Businesses in the cannabis industry are looking into the possibility that pot would be legalized in more states and not just for medical purposes but also for recreational or adult use. For some, it is the sound of cash registers going ka-ching that motivates them to get into this risky business.
Different states are also currently studying whether or not to legalize marijuana in their jurisdictions. A big part of the reason for this is the big tax revenue that they would get from marijuana, which could be used for everything – from road repairs, to education, to community programs.
Policy analysts from the UC San Francisco took a look at different pieces of marijuana legalization laws in the United States and the researchers are now offering a roadmap that would train the focus on public health rather than profits.
The framework seeks to avoid the problems that have started to plague the alcohol and tobacco industries, which now have political lobbyists, and employ aggressive marketing just to safeguard profits. In fact, much of the framework seeks to reduce demand for cannabis using the strategies that have worked for controlling tobacco.
The entire cannabis industry would grow big and it has the potential to become the monsters that the alcohol and tobacco industries have become.
The researchers have noted that current legalization moves are anchored on policies for alcohol sales. The problem with this approach is that alcohol policies focus more on the tax and revenues generated from the sale of these products, rather than on issues of public health.
The lead author, Rachel Barry, is a UCSF policy analyst. Barry warns that if marijuana is legalized without any effective ways to control it, then the entire cannabis industry would grow big and it has the potential to become the monsters that the alcohol and tobacco industries have become. Barry says that it is not out of the picture that cannabusinesses would try to manipulate regulatory frameworks, use aggressive marketing strategies, and create product designs that are aimed at increasing use and sustaining high demand.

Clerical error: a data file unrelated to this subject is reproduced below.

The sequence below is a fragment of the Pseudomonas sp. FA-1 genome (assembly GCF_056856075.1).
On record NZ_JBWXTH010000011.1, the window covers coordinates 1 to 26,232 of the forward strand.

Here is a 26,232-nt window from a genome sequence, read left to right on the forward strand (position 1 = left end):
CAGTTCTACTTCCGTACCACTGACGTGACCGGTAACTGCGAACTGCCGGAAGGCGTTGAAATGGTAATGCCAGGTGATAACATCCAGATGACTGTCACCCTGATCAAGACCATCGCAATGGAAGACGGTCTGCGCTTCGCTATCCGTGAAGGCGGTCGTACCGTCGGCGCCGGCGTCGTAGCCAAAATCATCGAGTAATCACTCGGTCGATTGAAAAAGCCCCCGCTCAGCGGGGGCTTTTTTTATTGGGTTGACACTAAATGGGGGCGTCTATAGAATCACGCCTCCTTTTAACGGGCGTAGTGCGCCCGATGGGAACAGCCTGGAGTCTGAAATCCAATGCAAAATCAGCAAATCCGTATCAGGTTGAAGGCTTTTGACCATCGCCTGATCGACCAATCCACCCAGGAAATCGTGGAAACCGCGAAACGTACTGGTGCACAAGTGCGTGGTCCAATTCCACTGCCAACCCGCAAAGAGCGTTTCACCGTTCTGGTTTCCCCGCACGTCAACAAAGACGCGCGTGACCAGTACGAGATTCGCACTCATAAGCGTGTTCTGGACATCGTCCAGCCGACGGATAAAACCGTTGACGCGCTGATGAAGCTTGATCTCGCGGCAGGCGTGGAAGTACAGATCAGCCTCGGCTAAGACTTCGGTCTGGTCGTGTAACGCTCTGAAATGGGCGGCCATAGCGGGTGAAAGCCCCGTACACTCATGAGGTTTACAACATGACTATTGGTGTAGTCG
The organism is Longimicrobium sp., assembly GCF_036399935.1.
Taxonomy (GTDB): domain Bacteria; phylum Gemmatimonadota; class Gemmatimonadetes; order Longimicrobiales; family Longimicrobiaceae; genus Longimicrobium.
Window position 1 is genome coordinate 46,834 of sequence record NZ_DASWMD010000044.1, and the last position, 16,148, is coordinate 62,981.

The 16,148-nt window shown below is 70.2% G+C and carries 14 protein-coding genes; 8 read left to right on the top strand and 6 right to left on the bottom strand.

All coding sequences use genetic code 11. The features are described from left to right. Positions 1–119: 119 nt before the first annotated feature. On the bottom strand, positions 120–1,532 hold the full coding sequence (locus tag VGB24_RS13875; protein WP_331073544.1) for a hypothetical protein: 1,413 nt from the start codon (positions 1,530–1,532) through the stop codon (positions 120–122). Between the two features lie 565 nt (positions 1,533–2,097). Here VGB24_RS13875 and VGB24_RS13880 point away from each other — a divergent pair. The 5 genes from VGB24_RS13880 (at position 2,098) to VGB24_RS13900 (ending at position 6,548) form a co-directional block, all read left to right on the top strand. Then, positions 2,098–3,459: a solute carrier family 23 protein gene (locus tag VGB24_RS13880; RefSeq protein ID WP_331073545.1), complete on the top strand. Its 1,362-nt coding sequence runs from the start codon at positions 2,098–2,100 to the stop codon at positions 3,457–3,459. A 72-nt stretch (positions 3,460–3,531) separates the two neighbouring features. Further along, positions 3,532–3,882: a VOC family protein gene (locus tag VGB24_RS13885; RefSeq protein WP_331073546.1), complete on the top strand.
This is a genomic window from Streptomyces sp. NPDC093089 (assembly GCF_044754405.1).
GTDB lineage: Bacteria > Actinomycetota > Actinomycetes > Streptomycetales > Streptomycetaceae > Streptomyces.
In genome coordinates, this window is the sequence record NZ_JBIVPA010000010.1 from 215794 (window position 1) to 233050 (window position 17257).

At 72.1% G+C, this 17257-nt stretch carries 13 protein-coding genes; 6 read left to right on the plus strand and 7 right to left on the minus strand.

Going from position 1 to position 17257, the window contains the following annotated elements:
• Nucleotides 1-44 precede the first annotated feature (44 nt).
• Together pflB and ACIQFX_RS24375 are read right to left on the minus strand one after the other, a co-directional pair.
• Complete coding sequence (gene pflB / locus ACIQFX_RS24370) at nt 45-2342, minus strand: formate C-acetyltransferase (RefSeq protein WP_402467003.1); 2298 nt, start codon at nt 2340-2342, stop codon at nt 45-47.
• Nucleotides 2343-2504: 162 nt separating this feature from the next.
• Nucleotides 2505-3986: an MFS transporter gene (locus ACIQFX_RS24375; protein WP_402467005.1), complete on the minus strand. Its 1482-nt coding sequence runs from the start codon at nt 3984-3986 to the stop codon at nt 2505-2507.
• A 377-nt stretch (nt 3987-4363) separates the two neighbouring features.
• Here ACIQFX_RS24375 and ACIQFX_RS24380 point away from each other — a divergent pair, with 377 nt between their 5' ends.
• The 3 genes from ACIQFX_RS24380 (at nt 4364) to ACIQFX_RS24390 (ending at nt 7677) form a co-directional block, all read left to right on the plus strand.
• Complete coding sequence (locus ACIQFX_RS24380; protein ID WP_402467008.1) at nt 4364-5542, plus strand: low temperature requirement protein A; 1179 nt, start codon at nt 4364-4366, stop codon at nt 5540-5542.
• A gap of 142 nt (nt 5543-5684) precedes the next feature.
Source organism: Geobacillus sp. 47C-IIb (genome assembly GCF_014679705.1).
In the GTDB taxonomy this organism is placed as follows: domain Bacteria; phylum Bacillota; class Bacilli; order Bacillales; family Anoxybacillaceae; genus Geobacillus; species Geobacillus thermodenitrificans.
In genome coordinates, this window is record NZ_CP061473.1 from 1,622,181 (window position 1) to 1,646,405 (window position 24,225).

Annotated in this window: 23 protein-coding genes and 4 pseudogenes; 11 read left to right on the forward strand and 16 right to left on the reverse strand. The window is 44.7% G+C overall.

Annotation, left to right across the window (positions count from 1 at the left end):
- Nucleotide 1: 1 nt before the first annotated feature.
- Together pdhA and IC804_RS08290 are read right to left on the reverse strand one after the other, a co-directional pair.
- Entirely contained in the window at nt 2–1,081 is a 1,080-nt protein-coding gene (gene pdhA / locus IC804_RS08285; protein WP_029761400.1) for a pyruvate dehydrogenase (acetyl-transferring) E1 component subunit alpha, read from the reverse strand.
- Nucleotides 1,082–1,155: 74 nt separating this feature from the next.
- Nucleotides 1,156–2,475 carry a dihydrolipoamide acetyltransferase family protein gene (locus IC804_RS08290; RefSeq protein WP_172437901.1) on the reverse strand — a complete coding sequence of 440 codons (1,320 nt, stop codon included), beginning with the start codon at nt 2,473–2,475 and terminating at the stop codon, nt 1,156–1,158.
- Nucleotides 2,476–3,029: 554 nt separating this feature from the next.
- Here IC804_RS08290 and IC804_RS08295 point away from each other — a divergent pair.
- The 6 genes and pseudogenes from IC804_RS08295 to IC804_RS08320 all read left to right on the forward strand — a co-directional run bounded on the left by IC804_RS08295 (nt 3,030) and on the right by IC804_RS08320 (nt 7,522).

Barry further warns that if this happens, marijuana might present a social and health problem for most people.
Barry’s warnings are important because more and more states are legalizing marijuana. Without the focus on public health, effective cannabis use controls might be more of a reactionary second thought instead of the foundation for legalization.
The public health framework that Barry suggests would have the state’s health department as the lead agency that would work on one mandate: limit the use of legal cannabis for everybody. Like tobacco regulation, the framework also seeks to protect non-users from exposure, prevent people from trying out and starting to use marijuana, and encourage current users to quit. The health department as the lead agency would also be tasked with regulating the manufacture, distribution and marketing of marijuana and related products.
Colorado, Alaska, Washington, and Oregon, all legal cannabis states, have not followed this framework.
Aside from making the state’s health department the lead agency for marijuana control, Barry and her fellow researchers also suggest:
- Forming advisory committees that would include public health professionals and marijuana business executives.
- Forming a single regulatory body for both recreational and medical marijuana, following the same set of rules.
- Collecting taxes that would help provide for health and regulation costs.
- Collecting taxes that would be spent on marijuana prevention and control programs, as well as fund research initiatives.
- Creating mass media education campaigns aimed at everyone, not just teenagers and the younger set.
- Prohibiting the use of cannabis in public spaces. Marijuana should also be prohibited in places where e-cigarettes and tobacco are not allowed.
- Forbidding the use of sports personalities, cartoon characters, and celebrities in the promotion of marijuana.
- Prohibiting the use of event sponsorships, therapeutic claims, mass media advertisements, and product placements.